So, after playing around with the demo mode, I downloaded the full product license.  I've been restatting Ptolus NPCs to conform with the Pathfinder rules, and tweaking them for higher or lower CR as befits our campaign. So far, I've found this to be an excellent tool.  When creating an NPC spellcaster, for instance, the program outputs a very nice and easy to read statblock, and generates a spell list which can be viewed in list, brief summary of the spell, or full spell text format.  It even calculates save DCs for the spells. So, I can have a nice NPC character summary in front of me with a well formatted spell description for all of the characters I'm running. Thus eliminating the need to constantly be flipping through the book for descriptions of spells that I'm less familiar with.

Hero Lab also has support for multiple game systems and many of the PFRPG splat-books.  I looked at the tools included for Savage Worlds in the demo mode (but seriously, this product makes a lot less sense for a system like Savage Worlds, the entire point of which is to be simpler--for a complex and rules intensive system like Pathfinder though, it really comes in handy).  The downside, and this is a big downside, is cost.  The initial Hero Lab license includes access to the database for the core rules of a single system.  In my case, obviously, that is Pathfinder.  There is a bit more content from outside the Core rulebook that is included, but not much.  All of the NPCs from the NPC Codex, for example, are included and available for tweaking.  But if you want, say, all the spells from Ultimate Magic, or the feats from Ultimate Combat, or the character classes from the Advanced Player's Guide, you have to pony up more cash.  And a not insignificant amount.  Each of the add-ons I just listed above are $9.99 each.  A not insubstantial investment, especially if, like me, you've already purchased hardcopies of those books.  Furthermore, it's not like you're getting an electronic copy of the entire content of those works when you shell out your extra cash, you're just getting the database of the spells, feats, etc. included in those games for your character creation software.  You're not getting the rules discussions, advice etc., that you get when you have the actual book.  You're not getting the layout of all the alternate class abilities for a class on one page so that you can, without fumbling around through menus and such, look at the different options for your character with ease. Which is not to deny the usefulness of having all the extra data in Hero Lab so that you can create more complex characters with the extra options available in the Pathfinder splat books.  It just seems a bit pricey to me.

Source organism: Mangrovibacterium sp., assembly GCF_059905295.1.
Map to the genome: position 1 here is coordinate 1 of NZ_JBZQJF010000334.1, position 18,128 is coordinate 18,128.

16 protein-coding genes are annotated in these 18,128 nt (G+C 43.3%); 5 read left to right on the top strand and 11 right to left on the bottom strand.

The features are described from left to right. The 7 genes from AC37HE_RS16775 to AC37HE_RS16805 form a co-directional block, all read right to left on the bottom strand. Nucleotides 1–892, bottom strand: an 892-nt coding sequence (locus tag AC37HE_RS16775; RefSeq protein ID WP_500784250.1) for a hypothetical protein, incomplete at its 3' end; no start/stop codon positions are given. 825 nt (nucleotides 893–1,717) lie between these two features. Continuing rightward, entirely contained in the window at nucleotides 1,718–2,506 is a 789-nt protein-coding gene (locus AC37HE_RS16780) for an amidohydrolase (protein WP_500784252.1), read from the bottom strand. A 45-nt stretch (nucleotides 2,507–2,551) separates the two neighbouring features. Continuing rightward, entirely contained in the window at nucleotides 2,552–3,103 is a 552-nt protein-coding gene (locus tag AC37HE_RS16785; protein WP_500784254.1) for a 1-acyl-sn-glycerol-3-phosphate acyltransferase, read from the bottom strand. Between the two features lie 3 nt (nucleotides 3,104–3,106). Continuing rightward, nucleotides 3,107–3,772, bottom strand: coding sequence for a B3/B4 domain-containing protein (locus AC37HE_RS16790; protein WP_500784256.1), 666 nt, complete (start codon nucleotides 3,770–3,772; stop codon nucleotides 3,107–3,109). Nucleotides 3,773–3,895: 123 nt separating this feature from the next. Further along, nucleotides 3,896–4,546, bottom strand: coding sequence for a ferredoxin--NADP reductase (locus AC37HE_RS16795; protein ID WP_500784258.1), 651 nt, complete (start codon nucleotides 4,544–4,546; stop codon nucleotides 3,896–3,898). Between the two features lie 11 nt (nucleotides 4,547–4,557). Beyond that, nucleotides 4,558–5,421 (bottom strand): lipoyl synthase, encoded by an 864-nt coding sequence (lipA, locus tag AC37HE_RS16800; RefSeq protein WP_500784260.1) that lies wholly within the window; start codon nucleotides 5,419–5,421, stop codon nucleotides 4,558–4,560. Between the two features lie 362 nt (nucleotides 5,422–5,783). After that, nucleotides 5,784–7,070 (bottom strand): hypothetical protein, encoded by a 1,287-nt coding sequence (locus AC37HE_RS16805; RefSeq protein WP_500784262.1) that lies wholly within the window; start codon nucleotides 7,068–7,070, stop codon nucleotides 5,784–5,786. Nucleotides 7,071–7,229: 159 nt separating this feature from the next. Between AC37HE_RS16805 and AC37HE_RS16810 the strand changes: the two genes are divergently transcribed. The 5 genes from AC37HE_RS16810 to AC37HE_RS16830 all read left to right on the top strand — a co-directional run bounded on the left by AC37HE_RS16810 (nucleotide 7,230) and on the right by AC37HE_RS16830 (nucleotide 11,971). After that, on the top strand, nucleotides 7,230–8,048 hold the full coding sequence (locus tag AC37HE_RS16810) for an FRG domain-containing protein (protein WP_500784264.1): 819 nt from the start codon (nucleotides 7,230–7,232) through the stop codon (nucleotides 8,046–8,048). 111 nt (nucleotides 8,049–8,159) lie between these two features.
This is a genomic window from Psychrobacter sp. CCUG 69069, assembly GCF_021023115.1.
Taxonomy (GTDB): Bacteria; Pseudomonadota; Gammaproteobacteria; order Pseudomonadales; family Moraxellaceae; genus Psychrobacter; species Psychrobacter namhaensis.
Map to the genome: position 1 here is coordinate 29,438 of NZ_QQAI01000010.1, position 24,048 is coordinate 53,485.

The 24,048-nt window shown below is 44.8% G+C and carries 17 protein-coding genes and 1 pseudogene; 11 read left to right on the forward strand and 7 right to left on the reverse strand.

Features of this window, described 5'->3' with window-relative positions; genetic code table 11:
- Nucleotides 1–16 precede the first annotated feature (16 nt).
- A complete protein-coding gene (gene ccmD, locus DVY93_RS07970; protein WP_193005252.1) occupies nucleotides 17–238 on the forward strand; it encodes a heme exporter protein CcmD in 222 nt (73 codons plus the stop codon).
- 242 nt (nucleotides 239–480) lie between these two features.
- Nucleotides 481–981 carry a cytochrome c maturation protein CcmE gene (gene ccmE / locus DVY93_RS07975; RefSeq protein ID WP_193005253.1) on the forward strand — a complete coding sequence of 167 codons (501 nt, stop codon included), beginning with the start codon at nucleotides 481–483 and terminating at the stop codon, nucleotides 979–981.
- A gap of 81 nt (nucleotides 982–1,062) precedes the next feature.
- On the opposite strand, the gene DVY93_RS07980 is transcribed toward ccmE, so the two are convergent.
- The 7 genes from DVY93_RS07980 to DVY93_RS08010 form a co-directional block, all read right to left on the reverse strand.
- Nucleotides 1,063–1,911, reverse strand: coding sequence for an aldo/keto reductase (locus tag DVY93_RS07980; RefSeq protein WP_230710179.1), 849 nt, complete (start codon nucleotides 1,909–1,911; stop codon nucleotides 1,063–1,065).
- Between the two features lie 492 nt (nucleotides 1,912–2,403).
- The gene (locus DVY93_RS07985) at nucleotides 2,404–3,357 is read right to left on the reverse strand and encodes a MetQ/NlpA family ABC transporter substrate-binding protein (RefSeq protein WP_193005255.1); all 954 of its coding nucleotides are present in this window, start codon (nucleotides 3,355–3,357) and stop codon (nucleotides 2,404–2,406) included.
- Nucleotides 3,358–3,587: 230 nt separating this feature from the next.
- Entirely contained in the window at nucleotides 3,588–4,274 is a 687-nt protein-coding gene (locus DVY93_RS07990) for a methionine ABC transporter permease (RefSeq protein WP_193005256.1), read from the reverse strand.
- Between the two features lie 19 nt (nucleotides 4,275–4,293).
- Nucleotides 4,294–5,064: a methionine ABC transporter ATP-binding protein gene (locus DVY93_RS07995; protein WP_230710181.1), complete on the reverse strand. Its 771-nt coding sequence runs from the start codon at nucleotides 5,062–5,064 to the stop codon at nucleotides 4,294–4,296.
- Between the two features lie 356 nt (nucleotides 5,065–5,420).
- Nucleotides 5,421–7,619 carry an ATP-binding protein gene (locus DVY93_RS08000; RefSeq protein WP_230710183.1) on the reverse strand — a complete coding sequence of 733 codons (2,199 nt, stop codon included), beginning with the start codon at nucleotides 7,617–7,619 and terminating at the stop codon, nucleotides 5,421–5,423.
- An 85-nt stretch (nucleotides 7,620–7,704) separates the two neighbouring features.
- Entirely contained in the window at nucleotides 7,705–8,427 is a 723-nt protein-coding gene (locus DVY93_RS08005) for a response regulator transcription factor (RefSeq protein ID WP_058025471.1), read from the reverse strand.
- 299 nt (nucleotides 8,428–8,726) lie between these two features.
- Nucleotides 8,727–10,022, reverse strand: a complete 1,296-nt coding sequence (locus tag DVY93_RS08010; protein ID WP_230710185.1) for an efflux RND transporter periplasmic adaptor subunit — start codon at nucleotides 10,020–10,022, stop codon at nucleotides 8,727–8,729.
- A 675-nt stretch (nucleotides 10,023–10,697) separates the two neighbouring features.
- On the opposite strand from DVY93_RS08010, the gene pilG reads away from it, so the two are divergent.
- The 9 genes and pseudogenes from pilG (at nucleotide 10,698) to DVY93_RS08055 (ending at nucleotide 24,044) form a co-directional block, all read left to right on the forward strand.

On the other hand, from a GM perspective, I am seriously thinking about shelling out the extra money to get the Bestiary package which gives you the data from Bestiaries 1, 2, and 3 at a discounted price. Having that dataset in Hero Lab could be invaluable.  The Bestiary books are little more than databases themselves, so the issue of having the extra content I discussed above is not nearly as big a deal.  And, having that data in Hero Lab means that it is easy to scale up or scale down a monster, and to do so without running afoul of the monster creation rules (I think. Maybe that feature won't function quite the same with monsters).  This of course, would avoid those situations where, for instance, a GM might want to throw a Rakasha at the party--but a Rakasha is CR 10 and will slaughter the PCs.  No problem, pop it into the software, and take away hit die and abilities to scale it down to an acceptable challenge. Or conversely, maybe a GM wants to throw a dire wolf at his players, but they're past the point that a dire wolf is a challenge.  Not wanting to create a horde of monsters, it's simple to just scale up the one at hand, and now the party is fighting a DIRE dire wolf.  Rules for advancing monsters can be found in the books, for sure, but doing it in a computer program and then just printing out the statblocks is significantly easier, and takes a load of work off of GMs.

So, in summation, a good product that I've already found very useful, but one that is not without its drawbacks, especially if you want to create characters with feats, abilities, and spells not found in the Core rules (or if you want to use it for multiple game systems-- again, you'll be shelling out more cash for those databases).  Despite the very real cost issues for extra content, I have to give Hero Lab an enthusiastic thumbs up.